• Umberto says:

    Thank you, Jason. I have had enough of seeing tons of oversaturated digital images.
    Your portra choice gives us a really natural and effective set of photos. Have you ever tried Sensia for slides?

    • janrzm says:

      Hi there Umberto,

      Portra is easily my favourite film to date. I have not used Sensia but I’m happy to give it a go on your recommendation.

      Cheers, Jason.

  • basquearts says:

    Congratulations for the photos.

    Portra be exposed to 320. Overexpose preferably not more than 0.5, because it gets dominant color.

  • Andrew says:

    nice Jason….very nice. The stand out for me though is the Warm Contours image. That light looked fantastic!

    • janrzm says:

      Thanks Andrew,

      I’m pleased you’ve said that because out of these that would probably be my favourite. Happy that I resisted the urge to take it digitally as I don’t think the end result would have been as pleasant.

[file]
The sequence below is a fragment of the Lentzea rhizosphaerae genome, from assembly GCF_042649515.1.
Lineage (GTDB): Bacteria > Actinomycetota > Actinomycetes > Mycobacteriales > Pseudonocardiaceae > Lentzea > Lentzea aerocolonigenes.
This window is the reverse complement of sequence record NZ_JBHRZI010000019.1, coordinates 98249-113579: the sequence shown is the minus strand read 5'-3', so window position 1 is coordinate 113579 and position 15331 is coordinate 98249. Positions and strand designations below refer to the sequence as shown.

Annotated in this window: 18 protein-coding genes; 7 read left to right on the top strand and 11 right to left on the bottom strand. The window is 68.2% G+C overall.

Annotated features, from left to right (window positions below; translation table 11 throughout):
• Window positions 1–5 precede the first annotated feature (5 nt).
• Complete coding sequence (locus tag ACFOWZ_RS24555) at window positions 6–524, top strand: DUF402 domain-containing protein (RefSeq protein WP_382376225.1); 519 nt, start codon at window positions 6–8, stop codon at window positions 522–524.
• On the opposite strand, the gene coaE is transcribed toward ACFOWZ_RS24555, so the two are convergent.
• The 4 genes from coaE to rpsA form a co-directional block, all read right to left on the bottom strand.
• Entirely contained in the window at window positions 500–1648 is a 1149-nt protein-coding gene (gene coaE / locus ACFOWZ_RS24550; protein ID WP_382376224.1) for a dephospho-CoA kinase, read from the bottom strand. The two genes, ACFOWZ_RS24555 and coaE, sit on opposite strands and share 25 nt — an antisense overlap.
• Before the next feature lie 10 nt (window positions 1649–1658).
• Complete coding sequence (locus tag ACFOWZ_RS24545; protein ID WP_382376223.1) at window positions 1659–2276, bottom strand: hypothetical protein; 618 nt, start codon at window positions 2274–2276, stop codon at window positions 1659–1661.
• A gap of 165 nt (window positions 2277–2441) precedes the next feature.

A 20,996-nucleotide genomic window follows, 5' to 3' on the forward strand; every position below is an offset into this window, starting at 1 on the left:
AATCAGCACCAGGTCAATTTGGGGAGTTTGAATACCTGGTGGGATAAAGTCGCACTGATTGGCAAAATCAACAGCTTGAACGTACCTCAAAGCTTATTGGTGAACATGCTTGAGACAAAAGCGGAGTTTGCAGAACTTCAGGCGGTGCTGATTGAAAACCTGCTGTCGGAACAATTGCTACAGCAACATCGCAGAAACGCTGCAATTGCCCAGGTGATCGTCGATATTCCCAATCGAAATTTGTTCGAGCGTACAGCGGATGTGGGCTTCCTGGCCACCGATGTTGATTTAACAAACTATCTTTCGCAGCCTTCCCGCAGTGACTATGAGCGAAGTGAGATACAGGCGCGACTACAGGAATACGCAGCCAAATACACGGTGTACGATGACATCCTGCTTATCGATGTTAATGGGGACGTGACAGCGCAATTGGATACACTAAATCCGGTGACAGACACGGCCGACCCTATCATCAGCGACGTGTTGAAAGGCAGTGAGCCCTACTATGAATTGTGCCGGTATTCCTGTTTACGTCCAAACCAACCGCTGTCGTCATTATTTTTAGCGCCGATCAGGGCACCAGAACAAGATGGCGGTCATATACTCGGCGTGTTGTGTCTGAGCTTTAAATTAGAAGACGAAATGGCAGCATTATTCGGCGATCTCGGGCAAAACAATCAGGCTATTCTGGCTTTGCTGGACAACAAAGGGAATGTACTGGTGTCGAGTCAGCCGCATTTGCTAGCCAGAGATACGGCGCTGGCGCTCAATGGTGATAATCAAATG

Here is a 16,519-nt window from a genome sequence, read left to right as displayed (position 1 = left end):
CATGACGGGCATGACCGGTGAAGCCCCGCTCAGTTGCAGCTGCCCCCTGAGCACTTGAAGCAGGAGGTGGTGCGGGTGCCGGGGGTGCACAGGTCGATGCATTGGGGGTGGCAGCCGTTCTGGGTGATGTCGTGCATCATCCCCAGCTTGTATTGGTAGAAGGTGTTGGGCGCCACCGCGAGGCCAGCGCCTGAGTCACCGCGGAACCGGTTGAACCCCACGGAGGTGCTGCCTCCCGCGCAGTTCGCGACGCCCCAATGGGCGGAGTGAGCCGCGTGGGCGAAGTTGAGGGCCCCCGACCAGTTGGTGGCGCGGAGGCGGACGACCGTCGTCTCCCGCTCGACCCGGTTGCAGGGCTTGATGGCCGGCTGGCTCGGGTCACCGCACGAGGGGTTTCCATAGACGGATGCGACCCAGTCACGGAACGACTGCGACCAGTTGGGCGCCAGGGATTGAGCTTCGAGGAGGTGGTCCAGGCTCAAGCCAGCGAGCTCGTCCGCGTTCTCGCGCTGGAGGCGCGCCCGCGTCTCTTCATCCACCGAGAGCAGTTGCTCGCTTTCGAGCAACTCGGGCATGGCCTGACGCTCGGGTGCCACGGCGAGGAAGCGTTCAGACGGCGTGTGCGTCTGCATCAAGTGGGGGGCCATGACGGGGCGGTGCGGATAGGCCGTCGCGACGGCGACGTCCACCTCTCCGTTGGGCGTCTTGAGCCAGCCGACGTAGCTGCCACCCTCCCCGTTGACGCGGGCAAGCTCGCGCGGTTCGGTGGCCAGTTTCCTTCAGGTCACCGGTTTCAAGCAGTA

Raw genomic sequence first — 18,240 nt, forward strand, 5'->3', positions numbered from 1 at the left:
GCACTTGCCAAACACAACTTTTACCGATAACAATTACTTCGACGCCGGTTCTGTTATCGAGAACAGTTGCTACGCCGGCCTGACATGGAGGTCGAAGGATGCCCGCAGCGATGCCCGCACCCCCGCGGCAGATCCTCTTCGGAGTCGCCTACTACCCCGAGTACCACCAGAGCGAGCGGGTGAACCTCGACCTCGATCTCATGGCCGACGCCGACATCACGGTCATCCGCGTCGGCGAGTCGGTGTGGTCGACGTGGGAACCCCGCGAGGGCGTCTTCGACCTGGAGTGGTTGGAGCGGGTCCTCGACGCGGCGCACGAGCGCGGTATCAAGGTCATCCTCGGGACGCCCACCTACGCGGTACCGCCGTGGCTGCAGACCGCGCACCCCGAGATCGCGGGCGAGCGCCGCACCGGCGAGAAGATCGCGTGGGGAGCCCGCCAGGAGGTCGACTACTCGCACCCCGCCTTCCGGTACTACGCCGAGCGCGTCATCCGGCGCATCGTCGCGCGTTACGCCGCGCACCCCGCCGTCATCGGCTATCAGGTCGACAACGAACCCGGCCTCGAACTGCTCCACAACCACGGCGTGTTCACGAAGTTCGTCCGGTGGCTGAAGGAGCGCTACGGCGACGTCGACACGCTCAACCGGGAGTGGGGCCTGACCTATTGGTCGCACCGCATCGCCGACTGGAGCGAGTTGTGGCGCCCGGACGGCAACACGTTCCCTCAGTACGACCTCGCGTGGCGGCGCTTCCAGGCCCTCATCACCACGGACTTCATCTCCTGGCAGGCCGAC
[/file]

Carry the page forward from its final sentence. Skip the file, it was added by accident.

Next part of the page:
Cheers, Jason.

  • Pelixiano says:

    Fantastic shots, how do you scan your film so clean from dust ? or did you stamp it in PP ?


    • janrzm says:

      Hi Pelixiano,

      Thanks, I use the iSRD tool in Silverfast 8 Ai Studio (Infrared Dust & Scratch Removal) which is pretty effective. You will see scratches in the sky on the Juicy and Chevy images if you look carefully so it doesn’t always pick up everything, I don’t go as as removing every defect in PP though.

      Cheers, Jason.

  • Jordi says:

    Hi Jason,
    Looks lovely. Heard about the death of the Canadians, quite tragic. Taking a 1000km detour… I like adventure but it seems a bit too much!

    I got some portra too in the OM-1. Time flies, college keeps me busy and it’s been a couple of months since I loaded it! 28 frames to go yet. I think I’d get much more out of a cumbersome Medium Format as I’m very picky shooting.
    Glad you got a new good scanner. I’m slightly in a film hell. Student budget doesn’t allow for much. I would always bring a film camera as it gives great results and always hits a string visually. As best as I can process RAW it ain’t the same as a good old film shot.

    • janrzm says:

      Hi Jordi,

      Yes it was tragic about the Canadians, a reminder of how fragile life can be. I agree, with hindsight the detour was excessive, I will allow myself to be more flexible in future… 🙂